One of the best ways to celebrate Hispanic Heritage Month is right in Silver Spring, Maryland.
The AFI Silver Theatre is hosting the AFI Latin American Film Festival now through Oct. 11.
“This is actually the 34th edition,” Associate Film Programmer Josh Gardner told WTOP. “It actually precedes the AFI Silver location going back to the Kennedy Center. … We have so many films, 44 in total, for you to check out from all over Latin America — and it really showcases the diversity of the Latin American experience. We’re gonna have food, there’s gonna be music, there’s receptions, filmmaker Q&As, it’s a can’t-miss event in the DMV.”
This year’s impressive international lineup includes the short film “Strange Way of Life” by Spanish filmmaking master Pedro Almodóvar, director of such acclaimed works as “Women on the Verge of a Nervous Breakdown” (1988), “All About My Mother” (1999), “Talk to Her” (2002), “Volver” (2016) and “Parallel Mothers” (2019).
“He’s a mainstay at the Oscars who works with Penélope Cruz a lot,” Gardner said. “His new film premiered at the Cannes Film Festival. It’s actually his second English-language short film and it stars Pedro Pascal, who many of you know from ‘Game of Thrones’ and his latest TV show ‘The Last of Us,’ and also Ethan Hawke. It takes place on the U.S.-Mexico border and it is kind of a queer cowboy romance, so it’s definitely a must-see of the festival.”
Don’t miss “They Shot the Piano Player” by Spanish director Fernando Trueba and animator Javier Mariscal.
“It’s a quasi-documentary narrative feature about the death of virtuoso Brazilian pianist Francisco Tenório Júnior, who disappeared under mysterious circumstances during Argentina’s military dictatorship,” Associate Film Programmer Javier Chavez told WTOP. “No one knows what happened to him … so the film interviews some great Latin jazz musicians … with bright animated sequences. The narrator is voiced by Jeff Goldblum.”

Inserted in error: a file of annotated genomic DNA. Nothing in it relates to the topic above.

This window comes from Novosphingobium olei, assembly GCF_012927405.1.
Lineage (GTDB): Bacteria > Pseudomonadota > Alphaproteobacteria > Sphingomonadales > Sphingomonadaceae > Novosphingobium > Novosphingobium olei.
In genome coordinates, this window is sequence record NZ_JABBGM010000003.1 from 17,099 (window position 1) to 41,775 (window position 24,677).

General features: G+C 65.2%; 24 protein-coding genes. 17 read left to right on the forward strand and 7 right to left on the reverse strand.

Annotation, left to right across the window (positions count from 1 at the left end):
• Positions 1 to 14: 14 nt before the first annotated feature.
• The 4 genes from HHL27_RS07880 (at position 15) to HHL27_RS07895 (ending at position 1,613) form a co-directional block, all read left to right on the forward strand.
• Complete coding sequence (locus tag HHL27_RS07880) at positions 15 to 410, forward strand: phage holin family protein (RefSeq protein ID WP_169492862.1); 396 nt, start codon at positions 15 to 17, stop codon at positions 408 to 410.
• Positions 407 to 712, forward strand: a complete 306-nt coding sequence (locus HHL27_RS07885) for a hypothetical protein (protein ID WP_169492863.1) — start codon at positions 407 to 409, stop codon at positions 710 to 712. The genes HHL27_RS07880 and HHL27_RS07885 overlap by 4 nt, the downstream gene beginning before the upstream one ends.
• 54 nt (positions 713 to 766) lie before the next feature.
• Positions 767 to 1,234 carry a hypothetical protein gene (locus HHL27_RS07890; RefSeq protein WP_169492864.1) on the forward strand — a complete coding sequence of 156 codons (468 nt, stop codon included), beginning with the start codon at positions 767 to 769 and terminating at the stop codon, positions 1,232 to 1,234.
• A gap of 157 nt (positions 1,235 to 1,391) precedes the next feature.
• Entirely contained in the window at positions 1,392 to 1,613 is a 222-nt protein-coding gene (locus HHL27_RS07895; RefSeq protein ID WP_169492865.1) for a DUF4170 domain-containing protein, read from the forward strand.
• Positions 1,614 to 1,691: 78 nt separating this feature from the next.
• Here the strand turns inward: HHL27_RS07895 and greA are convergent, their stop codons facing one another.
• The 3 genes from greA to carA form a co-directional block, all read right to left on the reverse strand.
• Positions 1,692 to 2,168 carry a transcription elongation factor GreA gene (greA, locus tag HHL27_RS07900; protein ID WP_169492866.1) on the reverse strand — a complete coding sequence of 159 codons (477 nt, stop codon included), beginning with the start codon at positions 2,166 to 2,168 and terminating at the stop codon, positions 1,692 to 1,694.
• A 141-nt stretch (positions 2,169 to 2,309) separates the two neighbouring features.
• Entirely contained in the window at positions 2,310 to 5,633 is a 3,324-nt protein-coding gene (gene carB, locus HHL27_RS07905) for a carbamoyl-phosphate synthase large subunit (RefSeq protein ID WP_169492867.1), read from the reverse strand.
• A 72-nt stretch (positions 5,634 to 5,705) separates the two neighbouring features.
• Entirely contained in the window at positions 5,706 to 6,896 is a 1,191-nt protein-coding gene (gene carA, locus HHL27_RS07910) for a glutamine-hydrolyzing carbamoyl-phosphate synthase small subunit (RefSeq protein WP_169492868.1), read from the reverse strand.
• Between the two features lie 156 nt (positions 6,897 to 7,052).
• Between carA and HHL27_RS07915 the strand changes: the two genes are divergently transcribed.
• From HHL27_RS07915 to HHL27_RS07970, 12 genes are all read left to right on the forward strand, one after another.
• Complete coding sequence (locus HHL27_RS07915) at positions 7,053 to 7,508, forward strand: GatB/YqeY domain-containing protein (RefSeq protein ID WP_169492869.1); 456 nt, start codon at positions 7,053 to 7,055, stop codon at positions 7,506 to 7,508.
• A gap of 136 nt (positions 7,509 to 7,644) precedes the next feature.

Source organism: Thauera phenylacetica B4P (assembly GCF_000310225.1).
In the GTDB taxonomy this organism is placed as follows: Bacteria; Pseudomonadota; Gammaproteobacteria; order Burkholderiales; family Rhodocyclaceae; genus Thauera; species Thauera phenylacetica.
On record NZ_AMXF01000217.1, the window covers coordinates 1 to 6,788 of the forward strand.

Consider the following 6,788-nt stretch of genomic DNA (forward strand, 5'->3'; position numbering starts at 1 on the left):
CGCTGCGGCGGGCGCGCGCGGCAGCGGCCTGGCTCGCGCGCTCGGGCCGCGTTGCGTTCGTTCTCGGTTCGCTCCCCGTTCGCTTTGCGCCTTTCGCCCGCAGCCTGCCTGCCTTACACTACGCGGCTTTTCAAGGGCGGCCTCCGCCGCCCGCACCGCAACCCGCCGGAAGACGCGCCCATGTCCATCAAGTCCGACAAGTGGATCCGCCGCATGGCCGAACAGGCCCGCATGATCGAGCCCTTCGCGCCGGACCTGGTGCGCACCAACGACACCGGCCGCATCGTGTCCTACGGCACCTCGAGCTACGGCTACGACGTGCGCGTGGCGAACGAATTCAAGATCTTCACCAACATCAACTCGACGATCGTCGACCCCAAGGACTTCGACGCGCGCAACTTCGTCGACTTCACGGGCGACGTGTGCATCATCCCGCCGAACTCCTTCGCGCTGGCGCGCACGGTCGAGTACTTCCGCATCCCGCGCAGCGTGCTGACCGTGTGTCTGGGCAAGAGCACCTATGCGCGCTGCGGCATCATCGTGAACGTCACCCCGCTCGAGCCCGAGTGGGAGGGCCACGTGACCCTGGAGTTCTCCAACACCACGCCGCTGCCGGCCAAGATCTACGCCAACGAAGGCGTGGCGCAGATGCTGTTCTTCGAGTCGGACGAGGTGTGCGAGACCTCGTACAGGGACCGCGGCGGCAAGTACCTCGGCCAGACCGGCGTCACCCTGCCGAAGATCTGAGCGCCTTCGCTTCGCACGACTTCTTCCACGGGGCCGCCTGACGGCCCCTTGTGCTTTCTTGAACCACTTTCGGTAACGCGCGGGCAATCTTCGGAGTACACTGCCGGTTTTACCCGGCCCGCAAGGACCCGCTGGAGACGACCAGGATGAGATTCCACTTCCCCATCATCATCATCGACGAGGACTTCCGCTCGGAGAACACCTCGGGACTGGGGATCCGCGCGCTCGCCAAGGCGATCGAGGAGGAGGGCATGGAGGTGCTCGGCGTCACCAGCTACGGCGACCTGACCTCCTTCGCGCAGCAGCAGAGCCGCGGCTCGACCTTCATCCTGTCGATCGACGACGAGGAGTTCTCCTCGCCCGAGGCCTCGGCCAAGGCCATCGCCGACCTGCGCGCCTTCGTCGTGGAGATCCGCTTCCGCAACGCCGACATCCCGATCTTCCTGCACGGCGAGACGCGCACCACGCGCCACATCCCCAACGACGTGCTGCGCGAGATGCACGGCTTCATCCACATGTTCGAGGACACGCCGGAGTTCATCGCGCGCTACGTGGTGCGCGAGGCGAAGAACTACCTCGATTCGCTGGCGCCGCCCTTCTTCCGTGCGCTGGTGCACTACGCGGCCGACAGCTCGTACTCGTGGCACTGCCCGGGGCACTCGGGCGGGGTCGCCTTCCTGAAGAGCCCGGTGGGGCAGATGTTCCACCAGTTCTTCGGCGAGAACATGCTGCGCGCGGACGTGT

You can also check out the U.S. premiere of “The Ones From Below” by Bolivian director Alejandro Quiroga and producer Alvaro Olmos Torrico, who will both be in attendance for a Q&A after the film.
“It is kind of a Neo-western that tells the story of a small town in Bolivia that is struggling with their water resources because a wealthy Argentine landowner has come and is kind of sucking it all up, so it’s kind of a revenge western of the lengths this man will go to to protect his family and his town,” Gardner said.
The closing night film is “Pictures of Ghosts” directed by Kleber Mendonça Filho, who will attend the festival.
“We’re so excited to be presenting this film in particular,” Chavez said. “It has been selected by Brazil to represent the country at the Oscars. … It’s really this personal essay where Kleber is reflecting on his filmmaking journey and the dwindling cinemas of his hometown of Recife. He starts in his childhood home in an apartment where he actually shot his breakout film in, so it’s really funny, it’s got good music and it’s really heartfelt.”
In the end, the mission is to expose D.C. audiences to a wider lens of storytellers.
“It is more than just a celebration of the great cinema coming out of Latin America; it’s also about the culture within that region,” Chavez said. “I’m Latino myself, I’m Cuban, and this festival is such a great way to engage with the films from Cuba and what I missed from there, as well as just exposing myself to all of the other countries in that region and learning about their trials and tribulations, how different but also how similar we all are.”
Find more information here.